John J. Christoforetti, M.D.

Femoroacetabular Impingement Correction

Femoroacetabular Impingement (FAI) is a condition arising due an abnormal shape of the bones of the hip joint causing them, to rub against each other. As a result, pinching and friction occurs at the point of contact of femur and the hip socket, creating damage to the hip joint.

In a normal hip, the head of the femur moves smoothly within the hip socket, enabling movement without pain. In FAI, the femur pinches against the cartilage of the hip socket preventing smooth movement and causing pain.

Some non -surgical treatment options include rest, activity modification, anti-inflammatory medications, physical therapy, and steroid injections and intra-articular analgesics into the hip joint. These conservative options will probably not change the underlying abnormal biomechanics of the hip, causing the FAI, but may offer pain relief and improved mobility.

When conservative approach fail to provide relief to the patient hip arthroscopy is considered. Hip arthroscopy is a surgical procedure in which an arthroscope is inserted into the hip joint to check for any damage and to repair it as well. Arthroscope is a small, fiber-optic instrument consisting of lens, light source, and a video camera. The camera projects the image of the inside of the hip joint on a large screen monitor which allows the surgeon to look for the damage, type of injury, and repair the problem as needed.

Hip arthroscopy is performed under regional or general anesthesia depending on your surgeon’s and your preference.

In arthroscopic repair of FAI, your surgeon may perform the following procedures:

  • Chondroplasty: Chondroplasty is surgical repair of the torn cartilage or a torn labrum
  • Microfracture: The microfracture procedure involves making small holes in the bare bone of missing cartilage to stimulate the growth of new cartilage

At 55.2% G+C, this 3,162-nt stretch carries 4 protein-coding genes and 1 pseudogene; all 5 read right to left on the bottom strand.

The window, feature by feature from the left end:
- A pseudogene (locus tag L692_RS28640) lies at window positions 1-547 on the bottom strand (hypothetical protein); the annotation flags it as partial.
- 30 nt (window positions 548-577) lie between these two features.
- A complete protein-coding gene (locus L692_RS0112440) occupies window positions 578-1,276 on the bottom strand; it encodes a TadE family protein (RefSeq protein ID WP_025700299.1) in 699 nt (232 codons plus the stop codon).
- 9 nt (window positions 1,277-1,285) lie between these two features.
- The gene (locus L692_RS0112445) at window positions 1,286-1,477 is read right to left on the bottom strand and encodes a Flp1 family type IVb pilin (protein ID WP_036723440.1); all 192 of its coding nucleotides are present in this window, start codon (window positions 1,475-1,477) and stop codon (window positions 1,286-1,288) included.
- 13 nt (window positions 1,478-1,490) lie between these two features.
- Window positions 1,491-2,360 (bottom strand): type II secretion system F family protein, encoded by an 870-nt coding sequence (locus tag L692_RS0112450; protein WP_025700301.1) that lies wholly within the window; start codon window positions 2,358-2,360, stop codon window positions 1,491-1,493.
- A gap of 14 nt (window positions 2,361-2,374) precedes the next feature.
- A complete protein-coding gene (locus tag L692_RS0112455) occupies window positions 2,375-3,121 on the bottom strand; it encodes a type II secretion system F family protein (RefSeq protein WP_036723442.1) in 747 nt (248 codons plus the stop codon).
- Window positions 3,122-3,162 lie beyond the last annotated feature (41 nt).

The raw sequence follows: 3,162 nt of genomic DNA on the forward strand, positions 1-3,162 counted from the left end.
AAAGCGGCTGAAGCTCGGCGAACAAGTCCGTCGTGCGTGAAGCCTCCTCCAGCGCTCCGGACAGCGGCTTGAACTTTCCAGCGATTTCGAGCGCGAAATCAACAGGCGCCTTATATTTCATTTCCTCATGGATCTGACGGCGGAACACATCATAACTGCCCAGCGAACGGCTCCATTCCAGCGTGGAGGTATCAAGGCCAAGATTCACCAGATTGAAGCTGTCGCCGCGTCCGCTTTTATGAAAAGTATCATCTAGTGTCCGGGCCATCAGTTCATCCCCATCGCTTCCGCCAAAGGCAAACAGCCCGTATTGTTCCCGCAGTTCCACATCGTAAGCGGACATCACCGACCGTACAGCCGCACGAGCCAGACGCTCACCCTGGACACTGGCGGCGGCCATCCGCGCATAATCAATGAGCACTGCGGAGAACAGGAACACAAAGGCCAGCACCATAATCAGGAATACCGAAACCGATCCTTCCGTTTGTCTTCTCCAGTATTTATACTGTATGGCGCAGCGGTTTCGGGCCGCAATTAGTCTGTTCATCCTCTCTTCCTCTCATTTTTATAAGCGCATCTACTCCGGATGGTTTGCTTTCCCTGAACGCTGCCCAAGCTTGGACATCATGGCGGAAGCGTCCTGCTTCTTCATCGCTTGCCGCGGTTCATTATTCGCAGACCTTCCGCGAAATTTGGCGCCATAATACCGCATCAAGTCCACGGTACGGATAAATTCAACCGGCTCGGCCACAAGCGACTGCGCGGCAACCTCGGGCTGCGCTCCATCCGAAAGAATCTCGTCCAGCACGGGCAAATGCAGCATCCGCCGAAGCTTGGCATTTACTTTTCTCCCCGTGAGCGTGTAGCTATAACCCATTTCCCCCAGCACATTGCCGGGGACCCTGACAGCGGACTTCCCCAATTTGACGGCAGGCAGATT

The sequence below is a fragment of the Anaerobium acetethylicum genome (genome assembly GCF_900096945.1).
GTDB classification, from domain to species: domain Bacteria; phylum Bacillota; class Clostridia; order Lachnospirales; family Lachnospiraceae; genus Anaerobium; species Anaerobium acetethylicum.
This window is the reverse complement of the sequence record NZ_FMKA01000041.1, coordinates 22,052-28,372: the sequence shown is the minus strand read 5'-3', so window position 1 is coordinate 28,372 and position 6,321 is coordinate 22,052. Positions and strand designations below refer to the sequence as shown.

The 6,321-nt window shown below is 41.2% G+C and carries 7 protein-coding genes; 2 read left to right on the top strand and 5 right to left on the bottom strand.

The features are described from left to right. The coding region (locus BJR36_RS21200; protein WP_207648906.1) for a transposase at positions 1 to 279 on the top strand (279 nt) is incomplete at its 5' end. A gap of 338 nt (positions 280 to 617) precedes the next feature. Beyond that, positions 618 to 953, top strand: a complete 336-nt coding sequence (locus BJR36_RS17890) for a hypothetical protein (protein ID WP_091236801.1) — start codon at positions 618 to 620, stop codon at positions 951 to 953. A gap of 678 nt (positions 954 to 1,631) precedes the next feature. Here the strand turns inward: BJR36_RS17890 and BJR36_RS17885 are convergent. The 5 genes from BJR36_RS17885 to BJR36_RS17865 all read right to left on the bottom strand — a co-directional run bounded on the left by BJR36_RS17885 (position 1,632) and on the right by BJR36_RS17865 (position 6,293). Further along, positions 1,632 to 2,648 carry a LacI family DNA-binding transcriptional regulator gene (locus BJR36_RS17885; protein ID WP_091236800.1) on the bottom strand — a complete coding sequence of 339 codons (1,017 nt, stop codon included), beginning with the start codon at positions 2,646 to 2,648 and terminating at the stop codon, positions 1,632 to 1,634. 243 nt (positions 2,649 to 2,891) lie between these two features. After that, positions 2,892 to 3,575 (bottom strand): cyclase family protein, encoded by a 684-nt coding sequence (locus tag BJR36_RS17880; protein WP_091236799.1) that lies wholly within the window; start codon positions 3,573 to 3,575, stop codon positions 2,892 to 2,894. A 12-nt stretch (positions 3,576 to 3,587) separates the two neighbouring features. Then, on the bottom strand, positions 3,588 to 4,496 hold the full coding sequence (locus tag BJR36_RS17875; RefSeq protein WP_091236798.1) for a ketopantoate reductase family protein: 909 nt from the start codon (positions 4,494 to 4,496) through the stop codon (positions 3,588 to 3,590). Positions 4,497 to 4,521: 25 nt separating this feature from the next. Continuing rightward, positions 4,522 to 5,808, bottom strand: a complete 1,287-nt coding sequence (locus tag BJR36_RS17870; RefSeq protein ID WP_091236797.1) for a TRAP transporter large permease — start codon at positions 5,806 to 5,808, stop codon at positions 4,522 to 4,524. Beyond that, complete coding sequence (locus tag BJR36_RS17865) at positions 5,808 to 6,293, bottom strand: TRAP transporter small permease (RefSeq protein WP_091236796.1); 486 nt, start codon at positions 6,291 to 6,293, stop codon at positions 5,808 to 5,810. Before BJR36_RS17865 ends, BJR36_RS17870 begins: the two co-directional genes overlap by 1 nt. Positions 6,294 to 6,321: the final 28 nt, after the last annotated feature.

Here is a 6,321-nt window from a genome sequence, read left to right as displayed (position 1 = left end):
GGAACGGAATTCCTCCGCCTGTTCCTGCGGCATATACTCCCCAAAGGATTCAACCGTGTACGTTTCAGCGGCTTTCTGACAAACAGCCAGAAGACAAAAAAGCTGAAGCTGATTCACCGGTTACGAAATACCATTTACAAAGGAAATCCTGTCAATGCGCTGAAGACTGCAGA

• Labral/Cartilage Debridement: Debridement is the process of removing the torn or frayed labrum or cartilage to promote healing
  • FAI decompression: Decompressive surgery is done to remove pressure areas causing the impingement
  • Osteoplasty: Osteoplasty is surgical repair or alteration of the shape of bone

At first, your surgeon will make 2 or 3 small incisions of 1/4th an inch, in length, around the hip joint. Through one of the incisions an arthroscope is inserted. Along with it, a sterile solution is pumped into the joint to expand the joint area and create room for the surgeon to work. The larger image on the television monitor allows the surgeon to visualize the joint directly to determine the extent of damage so that it can be surgically treated. Through other incisions surgical instruments will be inserted to treat the problem. For FAI surgery, a special instrument called a shaver is used to cut away or debride any frayed cartilage. If the labrum is torn, your surgeon will reattach the labrum using sutures. Any bony bumps causing the impingement will also be shaved away and smoothed. Your surgeon may drill holes in bone with no cartilage. This technique is called microfracture and stimulates the formation of new cartilage. After the surgery, the arthroscope is removed and incisions will be closed with sutures.

Surgery may be successful in relieving the symptoms associated with hip impingement. If an impingement is not corrected future damage to the hip joint may occur.

  • Fellow

    Hawkins Foundation
  • Member

    International Society Hip Arthoscopy
  • Master Instructor, Hip Arthroscopy

    AANA
  • Member

    AOSSM
  • American Hip Institue
  • Consultant

    Arthrex
  • Reviewer

    JSES
  • Reviewer

    American journal Sports Medicine
  • Consultant

    The Notre Dame
  • Assistant Professor

    Drexel University
  • Consultant

    Pittsburgh riverhounds